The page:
This was a project from HCI Spring 2019, where I evaluated and redesigned a program used for downloading drivers and tweaking graphics settings for Windows PC video cards. This program also contains features such as desktop streaming, capturing video, downloading drivers, and This piece is important as a human factors student because this project goes through the entire design cycle.

Problems with the Current Design:

There were two main problems with the GeForce Experience’s current (at the time of writing) design.

One was that after an update, users could no longer use the program without logging in with an online account first, blocking access to graphics optimization and driver tweaks when not connected to the internet, or when Nvidia’s servers are unavailable. This was an update which upset many users (and which I confirmed through a qualitative interview of users).

The second main problem was that the Nvidia control panel, used as a program to modify the hardware settings of your video card, was tied to GeForce experience in the system tray, but was its own separate program. Because tweaking graphics card settings for games was already part of GeForce experience, I found that it would be best to integrate Nvidia Control Panel with GeForce Experience in order to have a more cohesive and less redundant program package.

Front-End Analysis:

I began the project by first performing a front-end analysis, where I identified the target users (PC gamers), conducted an informal qualitative survey, and created three personas and three scenarios which bring them to life, assisting me in the process of gathering requirements and in creating my prototypes.


  • Option of creating a local account for users, which removes the mandatory online login to use features such as desktop capture, streaming, using automatic graphics optimization, and downloading and installing drivers

  • Making the settings easier to find in general

  • The ability to change the settings of the “share (streaming)” desktop overlay, without having to first launch the overlay itself

  • Clearly show if the games installed on the current PC can be optimized on the “HOME” tab of the program (it was not salient enough)

  • Make games you mark as a favorite easier to access, instead of having to navigate through the favorites filter to access these games,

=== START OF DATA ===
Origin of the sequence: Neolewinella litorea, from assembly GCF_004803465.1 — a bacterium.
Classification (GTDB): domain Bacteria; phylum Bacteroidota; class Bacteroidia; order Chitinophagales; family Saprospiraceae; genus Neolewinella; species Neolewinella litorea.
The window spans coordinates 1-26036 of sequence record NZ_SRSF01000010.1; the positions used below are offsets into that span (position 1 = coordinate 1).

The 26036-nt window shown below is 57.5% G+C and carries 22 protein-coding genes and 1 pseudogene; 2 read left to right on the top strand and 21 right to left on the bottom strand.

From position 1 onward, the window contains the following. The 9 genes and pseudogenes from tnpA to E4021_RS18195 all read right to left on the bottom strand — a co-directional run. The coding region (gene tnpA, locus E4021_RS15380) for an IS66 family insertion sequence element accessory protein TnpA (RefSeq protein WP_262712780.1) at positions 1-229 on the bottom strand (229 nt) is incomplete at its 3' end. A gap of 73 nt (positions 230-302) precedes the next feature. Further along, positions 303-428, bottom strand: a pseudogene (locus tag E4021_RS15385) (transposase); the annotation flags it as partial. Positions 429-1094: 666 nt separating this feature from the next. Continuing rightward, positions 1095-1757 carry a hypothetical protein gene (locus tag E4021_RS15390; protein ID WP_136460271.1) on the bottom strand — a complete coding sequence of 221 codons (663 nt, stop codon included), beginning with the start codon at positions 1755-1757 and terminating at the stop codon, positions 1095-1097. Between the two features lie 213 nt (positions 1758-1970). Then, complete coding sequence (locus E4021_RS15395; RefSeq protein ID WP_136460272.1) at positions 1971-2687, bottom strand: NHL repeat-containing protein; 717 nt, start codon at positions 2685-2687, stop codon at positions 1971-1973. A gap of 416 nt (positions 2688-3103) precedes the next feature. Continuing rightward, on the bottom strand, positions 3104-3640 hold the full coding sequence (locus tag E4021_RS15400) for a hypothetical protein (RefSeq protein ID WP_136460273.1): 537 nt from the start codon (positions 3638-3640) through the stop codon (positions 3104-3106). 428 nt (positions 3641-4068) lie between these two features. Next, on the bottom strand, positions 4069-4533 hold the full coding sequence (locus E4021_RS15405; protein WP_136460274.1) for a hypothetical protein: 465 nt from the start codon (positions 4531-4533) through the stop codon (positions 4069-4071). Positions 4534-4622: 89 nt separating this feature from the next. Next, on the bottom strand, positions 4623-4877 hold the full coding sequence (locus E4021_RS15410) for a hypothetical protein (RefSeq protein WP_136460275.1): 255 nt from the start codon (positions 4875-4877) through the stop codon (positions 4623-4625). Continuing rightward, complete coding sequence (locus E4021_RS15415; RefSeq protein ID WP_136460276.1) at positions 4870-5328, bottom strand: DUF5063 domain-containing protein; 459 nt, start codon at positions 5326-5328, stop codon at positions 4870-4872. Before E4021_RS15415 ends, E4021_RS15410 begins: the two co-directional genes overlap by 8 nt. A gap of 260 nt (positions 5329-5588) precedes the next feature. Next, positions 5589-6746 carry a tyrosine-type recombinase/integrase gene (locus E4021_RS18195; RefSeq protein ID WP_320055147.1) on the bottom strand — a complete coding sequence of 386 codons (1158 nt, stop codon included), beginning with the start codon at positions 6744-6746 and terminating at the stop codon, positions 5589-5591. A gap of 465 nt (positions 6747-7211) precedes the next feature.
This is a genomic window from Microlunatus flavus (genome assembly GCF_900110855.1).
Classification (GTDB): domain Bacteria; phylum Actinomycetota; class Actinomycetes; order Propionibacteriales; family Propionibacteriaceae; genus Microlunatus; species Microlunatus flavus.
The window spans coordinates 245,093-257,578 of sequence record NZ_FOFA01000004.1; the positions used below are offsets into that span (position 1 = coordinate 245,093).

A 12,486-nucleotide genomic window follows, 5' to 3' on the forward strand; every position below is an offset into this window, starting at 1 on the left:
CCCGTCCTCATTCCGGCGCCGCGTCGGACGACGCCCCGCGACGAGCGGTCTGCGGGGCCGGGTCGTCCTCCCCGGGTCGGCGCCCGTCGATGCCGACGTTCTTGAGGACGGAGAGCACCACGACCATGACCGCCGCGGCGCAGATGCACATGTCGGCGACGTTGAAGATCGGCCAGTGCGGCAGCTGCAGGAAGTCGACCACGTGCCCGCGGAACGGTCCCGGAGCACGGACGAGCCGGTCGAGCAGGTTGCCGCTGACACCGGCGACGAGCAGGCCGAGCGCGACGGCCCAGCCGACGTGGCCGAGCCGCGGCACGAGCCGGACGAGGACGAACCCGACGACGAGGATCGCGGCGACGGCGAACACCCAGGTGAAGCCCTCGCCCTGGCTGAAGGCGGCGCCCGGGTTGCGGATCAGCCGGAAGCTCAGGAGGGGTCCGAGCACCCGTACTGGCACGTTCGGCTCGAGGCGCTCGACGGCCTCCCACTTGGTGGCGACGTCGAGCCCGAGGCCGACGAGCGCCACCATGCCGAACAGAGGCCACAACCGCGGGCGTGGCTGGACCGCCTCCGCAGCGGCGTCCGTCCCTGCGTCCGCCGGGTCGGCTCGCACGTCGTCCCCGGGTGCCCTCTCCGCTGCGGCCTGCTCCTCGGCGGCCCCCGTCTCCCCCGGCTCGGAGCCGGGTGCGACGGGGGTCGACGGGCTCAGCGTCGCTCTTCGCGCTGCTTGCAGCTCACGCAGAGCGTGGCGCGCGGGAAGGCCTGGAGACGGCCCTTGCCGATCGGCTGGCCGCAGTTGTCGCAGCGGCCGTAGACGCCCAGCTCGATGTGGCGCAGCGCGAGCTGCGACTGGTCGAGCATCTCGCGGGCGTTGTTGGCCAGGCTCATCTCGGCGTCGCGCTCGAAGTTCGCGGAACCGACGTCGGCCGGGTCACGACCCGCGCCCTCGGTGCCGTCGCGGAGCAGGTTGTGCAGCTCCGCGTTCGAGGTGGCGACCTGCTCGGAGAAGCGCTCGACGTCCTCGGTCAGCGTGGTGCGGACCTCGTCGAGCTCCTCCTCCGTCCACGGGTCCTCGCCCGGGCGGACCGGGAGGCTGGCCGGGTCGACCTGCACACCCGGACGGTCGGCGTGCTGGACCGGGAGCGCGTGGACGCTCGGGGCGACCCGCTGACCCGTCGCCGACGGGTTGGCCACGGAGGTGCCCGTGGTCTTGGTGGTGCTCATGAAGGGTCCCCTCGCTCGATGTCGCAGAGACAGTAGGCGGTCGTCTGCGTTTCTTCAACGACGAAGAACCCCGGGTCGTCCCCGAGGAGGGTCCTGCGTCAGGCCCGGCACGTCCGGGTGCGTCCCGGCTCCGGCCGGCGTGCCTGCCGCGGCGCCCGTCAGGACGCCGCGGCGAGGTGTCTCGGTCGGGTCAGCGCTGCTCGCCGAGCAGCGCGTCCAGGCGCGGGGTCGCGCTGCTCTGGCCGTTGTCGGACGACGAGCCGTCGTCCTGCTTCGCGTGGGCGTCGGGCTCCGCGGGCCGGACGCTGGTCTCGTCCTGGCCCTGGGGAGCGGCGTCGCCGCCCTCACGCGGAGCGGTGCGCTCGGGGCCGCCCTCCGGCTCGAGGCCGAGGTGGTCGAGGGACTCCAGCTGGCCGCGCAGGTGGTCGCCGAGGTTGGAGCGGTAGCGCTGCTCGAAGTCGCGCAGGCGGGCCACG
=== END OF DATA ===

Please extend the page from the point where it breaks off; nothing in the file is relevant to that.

• Move the program NVIDIA Control Panel into NVIDIA GeForce experience.


The resulting prototypes were a mixture of low and high fidelity. While designing for the main problem of currently requiring an online account to access the program, my proposed redesign is simple: adding a “skip” option on the login screen gives users the option to use a local account instead, giving the users with privacy concerns or those who do not like the idea of an always online program an alternative method of accessing the program. The online account option is also still an option.

Redesign of the HOME Tab:

As for the redesign of the HOME tab of the program, there were issues users addressed involving the saliency of alerts telling you that your current graphics settings for a given game are not optimal. The way the HOME tab is laid out is there are multiple rectangles consisting of the game’s name and cover art in a tile format. These represent all of the games currently installed on the hard drive. Before, there was only a small, grey circle with a line through it on the top left corner of the game’s cover art if the game was unoptimized. Now, I replaced this circle with a red exclamation point, while making a green checkmark in the top left corner of the game’s cover art if the game is optimized for your system.

Redesign of Accessing Favorites:

I also did a small redesign of accessing favorite games. Before, all of your favorite games can be filtered out from the main tiled list of your currently installed games by a few clicks, but I made a small tweak and simply put the games marked favorites in their own section first, before the rest of the main tiles.


Redesign of the SETTINGS Menu:

Another element I redesigned was that the settings for the desktop overlay was located in the overlay itself, while settings for other parts of the program were in its own section under your user account. I solved this issue by moving all of the settings into its own tab called “SETTINGS”, including a sub-tab for the Control Panel program, also remedying the other main issue with GeForce Experience, which was the disjointedness of having another program just for driver level tweaks, when it can have its own section in GeForce Experience.

I also demonstrated how I changed the outdated look of the NVIDIA Control Panel so that it fit seamlessly into GeForce experience, without overloading the user’s cognitive limits.


I evaluated my prototypes by utilizing the nine usability principles in Nielsen and Molich’s work: having a simple and natural dialog, speaking the user’s language, minimizing the user’s memory load, consistency, feedback, clearly marked exits, good error messages, preventing errors, and help/documentation. I also completed a task analysis comparing the amount of time it took for someone to access a favorite game using the program before, and how long it took after my redesign.